This is not to suggest that scripture is merely a function of one’s personal opinion but that the study and reflection on scripture leads to an experience of God’s truth. This experience equips the pastor to tell of that experience by way of their testimony. Ultimately, the testimony is a result of God’s action and is given to the preacher.

Long’s metaphor of the witness attempts to avoid the problem of imbalance between preacher and God by offering the preacher as an extension of that which is God’s. That is to say, that the words of the preacher, though crafted and prepared by the preacher are an extension of the experience of God to which they are testifying. The preacher as witness is not making something happen but instead testifying to what has happened in order that others may come to see and experience for themselves.

Concluding Thoughts

This concludes our brief look at some of the dominant metaphors for the preacher of the last century. They give a diverse account of the manner in which we have thought about the preacher. They are, as suggested, not the only metaphors but they do reflect larger trends in contemporary preaching.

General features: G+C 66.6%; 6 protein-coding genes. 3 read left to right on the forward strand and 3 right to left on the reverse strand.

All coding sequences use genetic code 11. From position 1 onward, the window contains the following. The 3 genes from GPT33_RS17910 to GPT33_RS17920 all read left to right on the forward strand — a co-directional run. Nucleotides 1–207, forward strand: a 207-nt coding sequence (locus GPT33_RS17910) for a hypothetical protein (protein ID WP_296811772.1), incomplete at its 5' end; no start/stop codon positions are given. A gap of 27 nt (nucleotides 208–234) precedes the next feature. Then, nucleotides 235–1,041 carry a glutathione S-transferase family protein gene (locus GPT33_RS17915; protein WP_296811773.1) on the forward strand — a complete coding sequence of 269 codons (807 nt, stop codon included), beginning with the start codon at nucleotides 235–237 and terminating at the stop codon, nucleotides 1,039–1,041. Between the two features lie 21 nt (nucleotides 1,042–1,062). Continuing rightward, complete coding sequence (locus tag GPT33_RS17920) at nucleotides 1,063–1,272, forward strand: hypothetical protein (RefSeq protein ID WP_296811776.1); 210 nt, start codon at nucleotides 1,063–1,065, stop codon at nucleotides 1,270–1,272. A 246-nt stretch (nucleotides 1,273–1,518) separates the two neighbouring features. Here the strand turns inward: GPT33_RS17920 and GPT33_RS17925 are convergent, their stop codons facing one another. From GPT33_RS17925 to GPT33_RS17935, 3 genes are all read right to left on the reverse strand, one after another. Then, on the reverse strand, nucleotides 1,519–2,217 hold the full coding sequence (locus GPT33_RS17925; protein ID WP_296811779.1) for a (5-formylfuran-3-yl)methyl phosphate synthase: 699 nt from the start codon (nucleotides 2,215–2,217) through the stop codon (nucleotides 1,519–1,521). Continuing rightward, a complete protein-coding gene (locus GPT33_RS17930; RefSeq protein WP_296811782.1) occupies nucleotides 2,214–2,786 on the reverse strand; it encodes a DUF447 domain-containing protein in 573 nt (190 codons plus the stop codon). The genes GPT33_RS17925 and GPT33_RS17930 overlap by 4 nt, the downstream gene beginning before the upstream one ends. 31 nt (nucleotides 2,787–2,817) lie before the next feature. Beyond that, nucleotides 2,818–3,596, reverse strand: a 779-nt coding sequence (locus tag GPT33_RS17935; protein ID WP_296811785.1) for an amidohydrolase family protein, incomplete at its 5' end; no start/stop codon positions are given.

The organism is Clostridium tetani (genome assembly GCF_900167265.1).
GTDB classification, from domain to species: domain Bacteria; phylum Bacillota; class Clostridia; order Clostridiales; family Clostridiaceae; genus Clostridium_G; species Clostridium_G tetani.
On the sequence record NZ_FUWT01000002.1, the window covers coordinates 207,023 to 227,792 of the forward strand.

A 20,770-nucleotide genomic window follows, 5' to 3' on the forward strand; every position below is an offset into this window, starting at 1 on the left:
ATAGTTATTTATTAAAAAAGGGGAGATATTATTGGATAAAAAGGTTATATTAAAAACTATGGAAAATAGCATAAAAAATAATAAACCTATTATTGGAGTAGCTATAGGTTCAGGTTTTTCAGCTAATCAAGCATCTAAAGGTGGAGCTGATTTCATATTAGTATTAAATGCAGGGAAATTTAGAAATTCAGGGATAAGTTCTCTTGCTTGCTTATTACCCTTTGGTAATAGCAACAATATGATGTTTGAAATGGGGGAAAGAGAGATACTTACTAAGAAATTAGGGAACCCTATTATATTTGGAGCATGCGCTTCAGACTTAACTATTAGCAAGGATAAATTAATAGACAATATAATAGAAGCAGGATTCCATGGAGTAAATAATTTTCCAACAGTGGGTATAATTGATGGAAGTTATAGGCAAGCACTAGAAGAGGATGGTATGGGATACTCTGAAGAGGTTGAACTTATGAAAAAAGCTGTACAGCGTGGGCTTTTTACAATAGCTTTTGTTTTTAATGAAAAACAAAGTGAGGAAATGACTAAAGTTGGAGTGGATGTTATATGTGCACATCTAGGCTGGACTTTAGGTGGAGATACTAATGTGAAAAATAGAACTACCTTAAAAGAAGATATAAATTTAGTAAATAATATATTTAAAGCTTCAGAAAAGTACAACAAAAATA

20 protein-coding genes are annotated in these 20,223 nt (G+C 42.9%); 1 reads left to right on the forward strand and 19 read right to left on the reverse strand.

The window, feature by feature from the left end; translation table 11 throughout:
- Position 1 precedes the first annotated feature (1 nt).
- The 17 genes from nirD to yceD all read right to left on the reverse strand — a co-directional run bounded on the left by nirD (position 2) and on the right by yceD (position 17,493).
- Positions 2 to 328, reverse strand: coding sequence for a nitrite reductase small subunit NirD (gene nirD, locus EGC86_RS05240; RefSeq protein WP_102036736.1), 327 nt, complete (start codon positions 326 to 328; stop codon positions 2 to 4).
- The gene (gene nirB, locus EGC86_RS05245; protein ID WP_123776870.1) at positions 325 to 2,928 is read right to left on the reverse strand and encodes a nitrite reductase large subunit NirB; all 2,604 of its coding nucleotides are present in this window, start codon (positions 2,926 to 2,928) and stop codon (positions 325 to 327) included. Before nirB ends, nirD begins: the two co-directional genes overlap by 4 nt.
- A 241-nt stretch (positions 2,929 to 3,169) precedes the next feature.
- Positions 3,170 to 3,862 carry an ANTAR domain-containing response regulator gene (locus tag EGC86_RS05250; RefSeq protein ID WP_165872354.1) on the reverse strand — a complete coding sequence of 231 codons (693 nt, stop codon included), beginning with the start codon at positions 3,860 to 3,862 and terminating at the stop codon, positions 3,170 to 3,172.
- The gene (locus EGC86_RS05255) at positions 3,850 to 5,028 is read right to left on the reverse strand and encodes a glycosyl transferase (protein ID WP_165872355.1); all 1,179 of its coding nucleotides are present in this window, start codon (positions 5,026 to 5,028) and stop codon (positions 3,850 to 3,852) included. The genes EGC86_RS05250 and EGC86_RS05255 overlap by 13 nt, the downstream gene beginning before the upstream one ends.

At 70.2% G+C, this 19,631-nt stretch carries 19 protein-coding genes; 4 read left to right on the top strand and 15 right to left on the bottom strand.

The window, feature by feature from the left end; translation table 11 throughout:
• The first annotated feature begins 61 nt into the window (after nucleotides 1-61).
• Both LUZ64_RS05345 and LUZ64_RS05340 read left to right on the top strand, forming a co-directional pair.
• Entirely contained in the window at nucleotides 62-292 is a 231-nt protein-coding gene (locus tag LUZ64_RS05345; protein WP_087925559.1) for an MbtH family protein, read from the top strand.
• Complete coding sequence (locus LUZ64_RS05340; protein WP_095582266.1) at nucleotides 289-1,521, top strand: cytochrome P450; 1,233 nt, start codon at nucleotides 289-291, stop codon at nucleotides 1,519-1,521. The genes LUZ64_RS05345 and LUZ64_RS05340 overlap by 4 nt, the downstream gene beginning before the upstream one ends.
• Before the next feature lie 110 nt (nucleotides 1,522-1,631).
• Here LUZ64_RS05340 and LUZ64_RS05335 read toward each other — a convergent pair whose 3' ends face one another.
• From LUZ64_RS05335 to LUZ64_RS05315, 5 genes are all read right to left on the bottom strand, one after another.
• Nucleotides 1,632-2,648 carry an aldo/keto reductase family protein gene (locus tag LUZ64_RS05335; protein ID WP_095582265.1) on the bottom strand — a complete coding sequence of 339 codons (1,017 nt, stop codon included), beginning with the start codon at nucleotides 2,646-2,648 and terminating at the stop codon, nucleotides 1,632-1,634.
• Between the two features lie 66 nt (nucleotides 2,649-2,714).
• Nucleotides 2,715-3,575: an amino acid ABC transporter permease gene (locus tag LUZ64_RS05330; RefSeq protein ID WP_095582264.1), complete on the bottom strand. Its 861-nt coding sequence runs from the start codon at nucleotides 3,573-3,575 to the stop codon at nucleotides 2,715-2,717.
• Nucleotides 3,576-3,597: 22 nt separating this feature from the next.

I hope that this post has given you a chance to think about your role as a preacher and what the relationship between your work and God’s work is.

[1] Barth, The Doctrine of the Word of God, 57.

[2] Long, Witness of Preaching, 22.

[3] Long, Witness of Preaching, 23.

[4] Long, Witness of Preaching, 23–4.

[5] Long, Witness of Preaching, 25.

[6] Long, Witness of Preaching, 27.

[7] Long, Witness of Preaching, 29.

[8] Long, Witness of Preaching, 33.

[9] Long, Witness of Preaching, 33.

[10] Long, Witness of Preaching, 34.

[11] Long, Witness of Preaching, 36.

[12] Long, Witness of Preaching, 42.

[13] Long, Witness of Preaching, 46.

[14] Long, Witness of Preaching, 46.

[15] Long, Witness of Preaching, 47.

[16] Long, Witness of Preaching, 47.

[17] Long, Witness of Preaching, 47.

[18] Long, Witness of Preaching, 48.

[19] Florence, Preaching as Testimony, xvii.